Government looks at spermicides’ effectiveness

GAITHERSBURG, Md. (AP) — The government is casting doubt on how well decades-old contraceptive foams and gels actually prevent pregnancy. But its scientific advisers said Wednesday the spermicides do appear to reduce women’s risk of catching the common sexual diseases of gonorrhea and chlamydia.
The advisers to the Food and Drug Administration said Wednesday that the spermicides appear to prevent some venereal diseases despite growing concern that women who use them might actually increase their risk of catching the AIDS virus.
“Is a balance between a decrease in gonorrhea and chlamydia offset by an increased risk” of the AIDS virus? That was a question posed Wednesday by Dr. Penelope Hitchcock of the National Institutes of Health. “We don’t have the answers,” she added.
On the contraceptive issue, the FDA’s Dr. Lisa Rarick said: “It’s scary to think there are products out there with failures in the 40 to 50 percent range. Women should know how well these products work.”
The FDA opened a three-day meeting Wednesday to hash out these issues with outside scientists.
Spermicides hit the market in 1950, before federal law required new drugs to prove how effective they were. Now, almost five decades later, manufacturers are furious about an FDA plan to make them prove their products’ effectiveness at preventing pregnancy through expensive clinical trials.
Some women already have begun using spermicides for disease protection when a partner won’t use a condom. And researchers are now trying to see if and just how the foams and gels actually prevent or combat disease.
Nonoxynol-9, the chief spermicide ingredient, appears to kill sexually transmitted bacteria that cause gonorrhea and chlamydia. A study of 818 women who attended disease clinics in Birmingham, Ala., in the 1980s found those who used spermicides lowered their risk of catching those two diseases by 21 percent to 25 percent.
“The evidence for N-9 is compelling,” said Dr. David Upmalis of Advanced Care Products, a Johnson & Johnson subsidiary that is the largest spermicide maker. “We need to let women know.”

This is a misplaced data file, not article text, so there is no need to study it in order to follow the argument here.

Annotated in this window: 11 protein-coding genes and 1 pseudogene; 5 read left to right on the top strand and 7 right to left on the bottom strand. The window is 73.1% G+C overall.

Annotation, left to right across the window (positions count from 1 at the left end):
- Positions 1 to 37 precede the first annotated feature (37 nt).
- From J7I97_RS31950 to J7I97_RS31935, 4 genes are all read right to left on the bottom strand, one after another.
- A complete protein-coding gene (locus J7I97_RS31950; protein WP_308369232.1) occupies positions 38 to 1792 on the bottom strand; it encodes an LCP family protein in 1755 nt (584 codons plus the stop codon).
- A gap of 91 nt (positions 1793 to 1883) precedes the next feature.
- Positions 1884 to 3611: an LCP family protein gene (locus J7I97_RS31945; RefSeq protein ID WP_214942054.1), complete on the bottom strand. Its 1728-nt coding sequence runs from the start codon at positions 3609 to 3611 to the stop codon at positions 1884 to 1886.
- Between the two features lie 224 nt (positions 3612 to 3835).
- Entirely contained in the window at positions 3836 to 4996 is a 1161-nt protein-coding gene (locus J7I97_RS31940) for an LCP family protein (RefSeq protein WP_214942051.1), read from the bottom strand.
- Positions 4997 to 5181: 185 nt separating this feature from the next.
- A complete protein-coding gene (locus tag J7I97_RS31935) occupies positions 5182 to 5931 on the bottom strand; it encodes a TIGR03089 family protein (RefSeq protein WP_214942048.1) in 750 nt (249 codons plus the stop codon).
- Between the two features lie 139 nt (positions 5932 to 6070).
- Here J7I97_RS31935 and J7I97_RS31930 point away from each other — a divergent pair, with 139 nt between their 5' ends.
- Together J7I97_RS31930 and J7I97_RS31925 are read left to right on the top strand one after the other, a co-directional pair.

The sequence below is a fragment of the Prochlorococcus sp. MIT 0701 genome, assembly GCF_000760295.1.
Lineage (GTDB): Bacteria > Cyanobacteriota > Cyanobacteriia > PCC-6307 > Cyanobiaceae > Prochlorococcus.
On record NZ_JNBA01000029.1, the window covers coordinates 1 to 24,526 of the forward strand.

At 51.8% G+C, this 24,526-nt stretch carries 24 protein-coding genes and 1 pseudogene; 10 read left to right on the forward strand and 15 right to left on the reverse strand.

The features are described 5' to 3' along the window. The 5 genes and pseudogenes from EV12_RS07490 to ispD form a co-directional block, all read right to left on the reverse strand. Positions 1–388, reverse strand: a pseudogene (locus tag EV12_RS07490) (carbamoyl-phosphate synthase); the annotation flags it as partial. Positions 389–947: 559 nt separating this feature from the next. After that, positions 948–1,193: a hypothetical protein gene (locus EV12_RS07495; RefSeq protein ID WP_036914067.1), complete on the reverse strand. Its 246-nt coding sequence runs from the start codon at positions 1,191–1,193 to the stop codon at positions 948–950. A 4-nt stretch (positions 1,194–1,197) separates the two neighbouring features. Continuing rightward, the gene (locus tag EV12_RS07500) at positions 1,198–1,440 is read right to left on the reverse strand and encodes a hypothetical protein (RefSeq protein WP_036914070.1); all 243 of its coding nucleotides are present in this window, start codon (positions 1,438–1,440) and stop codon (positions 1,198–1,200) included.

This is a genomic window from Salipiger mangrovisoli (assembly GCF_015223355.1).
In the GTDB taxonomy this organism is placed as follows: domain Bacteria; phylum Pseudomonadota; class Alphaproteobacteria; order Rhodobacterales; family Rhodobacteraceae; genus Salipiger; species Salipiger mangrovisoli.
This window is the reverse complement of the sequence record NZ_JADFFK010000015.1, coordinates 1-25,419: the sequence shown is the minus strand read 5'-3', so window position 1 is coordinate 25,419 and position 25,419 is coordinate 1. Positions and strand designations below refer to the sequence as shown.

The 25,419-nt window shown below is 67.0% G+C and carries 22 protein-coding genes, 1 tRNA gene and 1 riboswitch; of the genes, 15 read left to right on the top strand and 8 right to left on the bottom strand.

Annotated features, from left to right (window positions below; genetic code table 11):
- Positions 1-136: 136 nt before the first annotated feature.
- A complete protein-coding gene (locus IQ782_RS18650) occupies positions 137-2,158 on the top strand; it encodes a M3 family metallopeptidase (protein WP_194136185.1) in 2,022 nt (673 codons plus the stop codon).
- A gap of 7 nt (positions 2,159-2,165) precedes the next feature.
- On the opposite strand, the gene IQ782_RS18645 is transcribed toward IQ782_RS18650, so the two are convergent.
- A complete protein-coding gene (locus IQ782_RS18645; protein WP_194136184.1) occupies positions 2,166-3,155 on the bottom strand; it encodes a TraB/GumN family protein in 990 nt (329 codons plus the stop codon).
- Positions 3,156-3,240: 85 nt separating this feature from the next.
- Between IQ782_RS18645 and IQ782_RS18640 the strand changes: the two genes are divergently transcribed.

The FDA advisers, on an 18-1 vote, said Nonoxynol does appear effective against gonorrhea and chlamydia. But, citing theories that couples would be less likely to use condoms — the gold standard for disease protection — they were much more divided on whether to actually recommend them as a safeguard against disease.
The committee emphasized that the spermicides must be labeled to clearly tell women that condoms remain the best preventative to sexually transmitted diseases, and that protection against gonorrhea and chlamydia does not equal protection against HIV.
The advisers postponed until Thursday discussion of whether the same women who seek protection against gonorrhea and chlamydia with spermicides might actually be increasing their risk of getting HIV, the AIDS virus.
Nonoxynol kills the AIDS virus in test tubes. But other studies show nonoxynol also irritates the vagina, raising the fear that it could let the HIV virus more easily infect women.
Some studies are under way in Africa and Thailand, where enough women catch HIV every year for researchers to see if the spermicides have an effect. If so, the question becomes whether the FDA will accept that foreign data as sufficient to prove Americans, too, could benefit.
Meanwhile, spermicide manufacturers are afraid that a pending FDA plan to make them prove spermicides’ contraceptive effectiveness could stymie that research. The expensive clinical trials might lead some companies to simply stop selling spermicides in the United States, they say.
The FDA will ask the advisory panel on Friday to settle whether it is asking too much of spermicide makers to demand that evidence.
Surveys suggest the chance of getting pregnant while using spermicides is 21 percent, far higher than with other contraceptives. But spermicides come as gels, foams, creams, suppositories and even a vaginal film — and the FDA suspects some are significantly better than their competitors but cannot provide any data to women trying to make the choice.
Chlamydia strikes 4 million Americans a year, and gonorrhea 800,000. If untreated, the diseases can lead to infertility and raise the risk of HIV infection.